Welcome Restraint

In the aftermath of Hurricane Katrina, something strange happened: architects kept their mouths shut and their hands off their pens.

About a month after the brown waters of Lake Pontchartrain breached the levees and inundated New Orleans, I found myself listening to a long discussion on NPR about the plight of the Formosan termite. This is a terrible bug, capable of eating its way not only through wood, as one expects of its kind, but also, an on-air entomologist informed us in the direst tones, vinyl siding, lead sheets, concrete, and copper—in short, not just the cellulose bones and skin but everything that makes up a home. Before Hurricane Katrina this creature had been eating New Orleans. The termite smuggled its way back from Asia in palettes as the military infrastructure of the Second World War was dismantled, and like the plagues of gypsy moth caterpillars in the Northeast and zebra mussels in the Great Lakes, it ran amok in its new ecology. The storm was a reprieve; the entomologist, citing his research, noted that the population would be much reduced: Formosan termite colonies can’t survive more than a few weeks underwater.

By that point the Katrina coverage was clearly ebbing with the flood waters. The damage from the storm had been described by panicked pols as worse than September 11 and Hiroshima, an “American Pompeii,” and with infamous overstatement by the mayor of Biloxi, “our tsunami.” Unwatchable images of government neglect and tales of official malfeasance were everywhere. Who could begrudge the radio pundits and producers their attempt to find a silver lining? New Orleans had ceased to be…but the termites were dead! It was a classic example of late-cycle media overreach; with the flood and the reaction to it dominating the news for a month, all other tales had been told. A city had been submerged, its people had been scattered, its buildings and infrastructure were at that point defunct. Cue the bug guys. And we still hadn’t heard from the architects.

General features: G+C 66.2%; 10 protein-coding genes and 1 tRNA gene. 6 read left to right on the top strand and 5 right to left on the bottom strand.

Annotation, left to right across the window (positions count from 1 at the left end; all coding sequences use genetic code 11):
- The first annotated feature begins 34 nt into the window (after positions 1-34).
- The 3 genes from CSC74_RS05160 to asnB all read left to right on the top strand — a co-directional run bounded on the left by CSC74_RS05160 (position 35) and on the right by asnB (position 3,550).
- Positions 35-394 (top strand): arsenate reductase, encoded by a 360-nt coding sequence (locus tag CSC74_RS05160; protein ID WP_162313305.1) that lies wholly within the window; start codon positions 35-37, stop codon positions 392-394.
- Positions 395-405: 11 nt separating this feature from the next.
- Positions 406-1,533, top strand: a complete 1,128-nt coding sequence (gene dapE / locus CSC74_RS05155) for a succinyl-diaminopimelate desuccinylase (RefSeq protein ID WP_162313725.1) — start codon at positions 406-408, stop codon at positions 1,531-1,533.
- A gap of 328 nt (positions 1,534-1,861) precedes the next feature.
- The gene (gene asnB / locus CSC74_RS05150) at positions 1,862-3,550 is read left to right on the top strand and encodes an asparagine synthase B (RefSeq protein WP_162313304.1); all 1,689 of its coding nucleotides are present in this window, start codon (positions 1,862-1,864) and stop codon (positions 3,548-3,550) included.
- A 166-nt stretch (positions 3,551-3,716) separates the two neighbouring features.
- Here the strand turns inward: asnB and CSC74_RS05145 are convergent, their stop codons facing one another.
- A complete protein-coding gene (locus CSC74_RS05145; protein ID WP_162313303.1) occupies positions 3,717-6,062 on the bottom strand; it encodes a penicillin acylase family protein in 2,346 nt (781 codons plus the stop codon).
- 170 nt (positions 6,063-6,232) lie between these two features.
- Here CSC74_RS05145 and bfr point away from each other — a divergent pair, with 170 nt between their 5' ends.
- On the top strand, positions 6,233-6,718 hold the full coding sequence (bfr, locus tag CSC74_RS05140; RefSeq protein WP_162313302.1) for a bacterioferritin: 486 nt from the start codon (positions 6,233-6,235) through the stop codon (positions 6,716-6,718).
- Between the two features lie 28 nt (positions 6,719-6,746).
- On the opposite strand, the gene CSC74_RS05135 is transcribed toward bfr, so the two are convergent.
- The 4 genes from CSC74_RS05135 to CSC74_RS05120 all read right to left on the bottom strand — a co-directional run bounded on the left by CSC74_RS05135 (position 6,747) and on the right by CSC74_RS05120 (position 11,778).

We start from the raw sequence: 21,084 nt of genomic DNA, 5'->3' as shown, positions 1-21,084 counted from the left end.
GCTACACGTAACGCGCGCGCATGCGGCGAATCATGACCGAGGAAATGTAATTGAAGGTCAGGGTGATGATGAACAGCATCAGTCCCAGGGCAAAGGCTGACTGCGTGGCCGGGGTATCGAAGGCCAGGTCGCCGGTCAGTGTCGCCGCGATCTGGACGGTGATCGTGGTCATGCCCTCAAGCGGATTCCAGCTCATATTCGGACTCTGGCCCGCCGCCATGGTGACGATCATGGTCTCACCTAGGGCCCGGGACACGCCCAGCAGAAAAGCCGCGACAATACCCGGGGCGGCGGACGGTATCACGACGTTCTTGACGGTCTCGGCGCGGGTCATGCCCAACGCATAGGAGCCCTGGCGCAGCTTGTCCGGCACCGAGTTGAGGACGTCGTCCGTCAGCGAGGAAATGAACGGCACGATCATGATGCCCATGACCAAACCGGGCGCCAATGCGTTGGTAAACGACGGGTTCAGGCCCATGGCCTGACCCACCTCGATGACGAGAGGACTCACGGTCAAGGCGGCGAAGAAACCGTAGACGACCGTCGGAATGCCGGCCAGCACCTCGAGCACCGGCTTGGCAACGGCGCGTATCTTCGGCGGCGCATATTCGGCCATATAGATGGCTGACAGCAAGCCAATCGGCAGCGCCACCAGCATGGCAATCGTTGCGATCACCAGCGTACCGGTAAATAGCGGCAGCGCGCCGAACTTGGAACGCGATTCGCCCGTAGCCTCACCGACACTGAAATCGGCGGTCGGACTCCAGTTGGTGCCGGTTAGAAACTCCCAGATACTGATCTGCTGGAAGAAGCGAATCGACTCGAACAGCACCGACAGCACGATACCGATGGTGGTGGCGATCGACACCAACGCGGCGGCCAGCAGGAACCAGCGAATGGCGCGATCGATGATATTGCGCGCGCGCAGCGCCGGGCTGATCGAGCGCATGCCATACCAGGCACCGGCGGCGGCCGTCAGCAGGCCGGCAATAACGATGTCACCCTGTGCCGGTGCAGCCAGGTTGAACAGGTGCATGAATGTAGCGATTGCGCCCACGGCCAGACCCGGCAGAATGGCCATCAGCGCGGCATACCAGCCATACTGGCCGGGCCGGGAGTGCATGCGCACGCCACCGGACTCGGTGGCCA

Something very strange, and perhaps salutary, took place last September: architects kept their mouths shut and their hands off their pens. As of this writing, in early October, I have not heard of a single provocative statement made by a would-be taste leader of the profession. Richard Meier has not risen to claim that the city must be rebuilt in white panels. Diller and Scofidio have not pleaded, as they did within days of September 11, to preserve the poignant “erasure.” Rem Koolhaas has not gone on the record to tie the storm to American imperialism. Daniel Libeskind, perhaps most surprisingly, has not yet profitably emoted. Just as miraculous, there has been no eye candy. No plans for walled or walking or floating cities (A true American Venice! Think of the possibilities!) are making the e-mail rounds. There has been some under-the-radar action—the Rural Studio reacted with an idea for reusing shipping containers, Gregg Pasquarelli and a team from SHoP Architects flew down to help out in Mississippi, another New York architect was in talks with Halliburton to produce her innovative shelter design—but there was a marked absence of star-caliber grandstanding. Do you hear that? Listen close: it’s the sound of humility. In New York glib visionary talk had started just hours after the World Trade Center became Ground Zero, and noted architects—Norman Foster among them—got busy with specific designs. But about the desolation of an entire city? The greats had nothing to say, and amazingly, they said nothing.